Optimizing Hormonal Balance: How Infradian Rhythm Impacts Fitness
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Optimizing Hormonal Balance: How Infradian Rhythm Impacts Fitness

July 10, 2023

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If you’ve tried maintaining your fitness routines while experiencing disruptive PMS symptoms, you know how frustrating it can feel. And you’ve probably been left wondering why so many exercise protocols make a woman’s period symptoms worse?

Why do so many exercise programs fail to address a woman’s unique biology?

Women are the biggest consumers of wellness-industry products and programs. Yet most of the research behind these strategies is conducted on men, and women’s bodies work differently than men’s bodies. Women have unique biochemical needs that go unaddressed by exercise plans built around male-centered research.

That leaves women in a discouraging cycle:

  1. Feel tired, lethargic, out of shape, and unable to keep up with the demands of your day.
  2. Get excited about a new exercise program that promises to fix all your issues.
  3. Commit to the program and try to use willpower to keep up with its demands.
  4. Give up when you tire of fighting your body and wasting your money on yet another program.
  5. Repeat steps 1-4.

This cycle has a high price. And not just in the outrageous costs of some programs. You also pay a heavy toll in added stress and drained energy, not to mention the damage to your emotional and mental health.

Women need to adopt health-promoting strategies that are designed to work with our unique female biochemistry — which is to say, we need to understand how our metabolism, cortisol, and calorie needs change throughout our 28-day hormone cycle, or our infradian rhythm. We call the infradian rhythm our “second clock,” because it is an internal timekeeper that helps regulate our hormone production.

To achieve the results we’re all looking for — to improve body composition, lose weight, improve our energy and mood, and ease PMS-related discomfort — we need to understand and support the hormone changes we experience throughout the infradian rhythm.

How does our infradian rhythm affect our hormonal balance?

The infradian rhythm is an intricate biological cycle that specifically pertains to women, consisting of distinct phases that influence various aspects of their reproductive and hormonal health. Let’s learn a little about each phase:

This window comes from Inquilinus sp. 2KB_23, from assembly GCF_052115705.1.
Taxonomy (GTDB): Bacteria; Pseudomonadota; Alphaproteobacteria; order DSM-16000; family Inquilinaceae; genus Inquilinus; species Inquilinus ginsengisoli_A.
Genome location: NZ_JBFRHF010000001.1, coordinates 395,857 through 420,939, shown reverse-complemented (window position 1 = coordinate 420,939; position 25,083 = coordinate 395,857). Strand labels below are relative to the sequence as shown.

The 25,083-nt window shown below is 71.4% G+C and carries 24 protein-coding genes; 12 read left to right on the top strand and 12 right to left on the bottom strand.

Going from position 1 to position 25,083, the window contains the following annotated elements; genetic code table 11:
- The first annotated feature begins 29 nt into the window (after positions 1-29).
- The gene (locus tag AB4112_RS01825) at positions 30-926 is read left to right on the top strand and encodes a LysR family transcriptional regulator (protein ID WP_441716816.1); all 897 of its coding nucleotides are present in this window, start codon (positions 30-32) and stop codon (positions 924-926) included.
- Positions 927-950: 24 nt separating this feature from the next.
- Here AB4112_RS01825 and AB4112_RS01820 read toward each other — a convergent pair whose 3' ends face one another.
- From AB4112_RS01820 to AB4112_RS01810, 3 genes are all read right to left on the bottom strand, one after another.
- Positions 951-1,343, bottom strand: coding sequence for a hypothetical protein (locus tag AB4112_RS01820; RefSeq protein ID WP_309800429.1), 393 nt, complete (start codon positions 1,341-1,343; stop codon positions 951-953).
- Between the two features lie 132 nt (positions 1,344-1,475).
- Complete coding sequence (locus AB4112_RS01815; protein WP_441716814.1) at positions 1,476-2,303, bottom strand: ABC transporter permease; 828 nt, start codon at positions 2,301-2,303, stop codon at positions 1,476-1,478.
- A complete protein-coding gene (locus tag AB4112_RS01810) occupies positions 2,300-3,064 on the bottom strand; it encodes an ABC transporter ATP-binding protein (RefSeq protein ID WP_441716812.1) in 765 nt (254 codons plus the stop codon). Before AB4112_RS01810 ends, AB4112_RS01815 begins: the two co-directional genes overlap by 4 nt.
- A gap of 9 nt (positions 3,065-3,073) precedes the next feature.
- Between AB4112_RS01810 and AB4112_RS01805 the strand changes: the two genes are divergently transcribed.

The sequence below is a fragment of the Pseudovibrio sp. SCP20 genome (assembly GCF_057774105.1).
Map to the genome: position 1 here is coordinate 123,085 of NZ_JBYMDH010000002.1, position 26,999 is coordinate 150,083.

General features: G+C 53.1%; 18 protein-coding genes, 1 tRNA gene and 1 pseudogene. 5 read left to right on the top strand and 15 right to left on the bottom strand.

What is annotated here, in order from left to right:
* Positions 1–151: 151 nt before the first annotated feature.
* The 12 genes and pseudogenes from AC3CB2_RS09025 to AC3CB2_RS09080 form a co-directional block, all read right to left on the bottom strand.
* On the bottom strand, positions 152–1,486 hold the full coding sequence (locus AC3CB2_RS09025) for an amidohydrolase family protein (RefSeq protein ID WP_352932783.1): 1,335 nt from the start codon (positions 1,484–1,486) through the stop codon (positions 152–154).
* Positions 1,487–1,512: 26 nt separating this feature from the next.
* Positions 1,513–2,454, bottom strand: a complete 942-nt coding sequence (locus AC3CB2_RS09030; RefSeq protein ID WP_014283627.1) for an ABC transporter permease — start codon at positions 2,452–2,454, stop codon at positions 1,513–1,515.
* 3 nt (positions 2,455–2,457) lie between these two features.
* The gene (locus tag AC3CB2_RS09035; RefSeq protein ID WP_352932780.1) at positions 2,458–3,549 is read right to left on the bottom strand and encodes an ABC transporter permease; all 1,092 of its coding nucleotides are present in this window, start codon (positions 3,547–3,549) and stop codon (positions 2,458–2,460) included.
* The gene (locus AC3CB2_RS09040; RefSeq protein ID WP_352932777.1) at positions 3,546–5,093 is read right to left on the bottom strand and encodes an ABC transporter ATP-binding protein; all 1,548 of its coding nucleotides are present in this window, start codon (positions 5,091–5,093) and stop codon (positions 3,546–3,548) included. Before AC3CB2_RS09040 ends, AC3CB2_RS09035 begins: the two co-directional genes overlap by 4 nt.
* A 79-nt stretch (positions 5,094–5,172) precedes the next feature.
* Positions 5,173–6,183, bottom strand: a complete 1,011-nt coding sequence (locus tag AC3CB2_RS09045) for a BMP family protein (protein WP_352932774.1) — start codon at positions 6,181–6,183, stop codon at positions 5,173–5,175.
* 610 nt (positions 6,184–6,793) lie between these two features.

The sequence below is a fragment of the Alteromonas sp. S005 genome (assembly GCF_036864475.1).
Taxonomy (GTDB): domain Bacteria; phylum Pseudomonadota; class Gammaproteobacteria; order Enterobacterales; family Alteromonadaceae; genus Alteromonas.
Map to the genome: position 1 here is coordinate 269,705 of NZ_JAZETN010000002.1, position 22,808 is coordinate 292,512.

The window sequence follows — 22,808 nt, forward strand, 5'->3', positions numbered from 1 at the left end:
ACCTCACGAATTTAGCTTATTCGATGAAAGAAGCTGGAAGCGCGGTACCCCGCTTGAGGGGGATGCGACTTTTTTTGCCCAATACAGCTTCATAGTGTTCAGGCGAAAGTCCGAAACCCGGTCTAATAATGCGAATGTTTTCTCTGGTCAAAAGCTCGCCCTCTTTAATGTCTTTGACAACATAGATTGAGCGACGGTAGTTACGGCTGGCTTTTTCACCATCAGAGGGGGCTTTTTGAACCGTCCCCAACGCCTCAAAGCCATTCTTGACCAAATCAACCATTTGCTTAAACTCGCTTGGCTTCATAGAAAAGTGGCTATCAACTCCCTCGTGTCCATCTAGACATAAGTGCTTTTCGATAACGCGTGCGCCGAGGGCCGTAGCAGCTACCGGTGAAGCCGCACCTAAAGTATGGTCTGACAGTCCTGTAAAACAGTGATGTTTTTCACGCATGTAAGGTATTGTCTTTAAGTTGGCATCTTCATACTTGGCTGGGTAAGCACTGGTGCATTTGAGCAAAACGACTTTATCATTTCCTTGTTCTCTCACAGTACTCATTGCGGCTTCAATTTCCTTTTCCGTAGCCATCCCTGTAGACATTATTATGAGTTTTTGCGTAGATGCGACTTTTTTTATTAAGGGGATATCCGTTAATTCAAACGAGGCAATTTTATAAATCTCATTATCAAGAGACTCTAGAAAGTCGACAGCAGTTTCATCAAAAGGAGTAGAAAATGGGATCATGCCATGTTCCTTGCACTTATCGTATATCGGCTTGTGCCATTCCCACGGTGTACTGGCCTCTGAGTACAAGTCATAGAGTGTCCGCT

• Menstrual phase — Lasts ~3–7 days. Most well-known phase as it comes with bleeding. Estrogen levels are low.
  • Follicular phase — Lasts ~12 days. Also known as the proliferative phase. Your pituitary gland releases follicle stimulating hormone (FSH) that helps prepare an egg. Estrogen levels also begin to rise.
  • Ovulation phase — Lasts ~2 days. Technically, ovulation only lasts around 12 to 24 hours, but depending on the sperm strength and uterine conditions, you can still become pregnant during a 6-day window immediately before and after ovulation.
  • Luteal phase — Lasts ~12 days. Progesterone level peaks about halfway through. This phase is home to the host of symptoms known as PMS, including mood swings, headaches, acne, bloating, and tender breasts.

What’s the Best Strategy for Timing Your Workouts?

How can you create a sustainable exercise schedule that matches your menstrual cycle, delivers results, and fits into your busy life? By relying on the intuitive wisdom of your hormones, of course!

The first step is to track your cycle, which you can do with the Mixhers Cycle Insights app. The next step is to modify the type of activities you do each day and adjust the timing of your workouts depending on where you are in your cycle. This will allow you to play to your strengths, and get the results you want, all month long. Start by moving more intense workouts (HIIT) to the first half of your cycle and less intense workouts (yoga) to the second half of your cycle.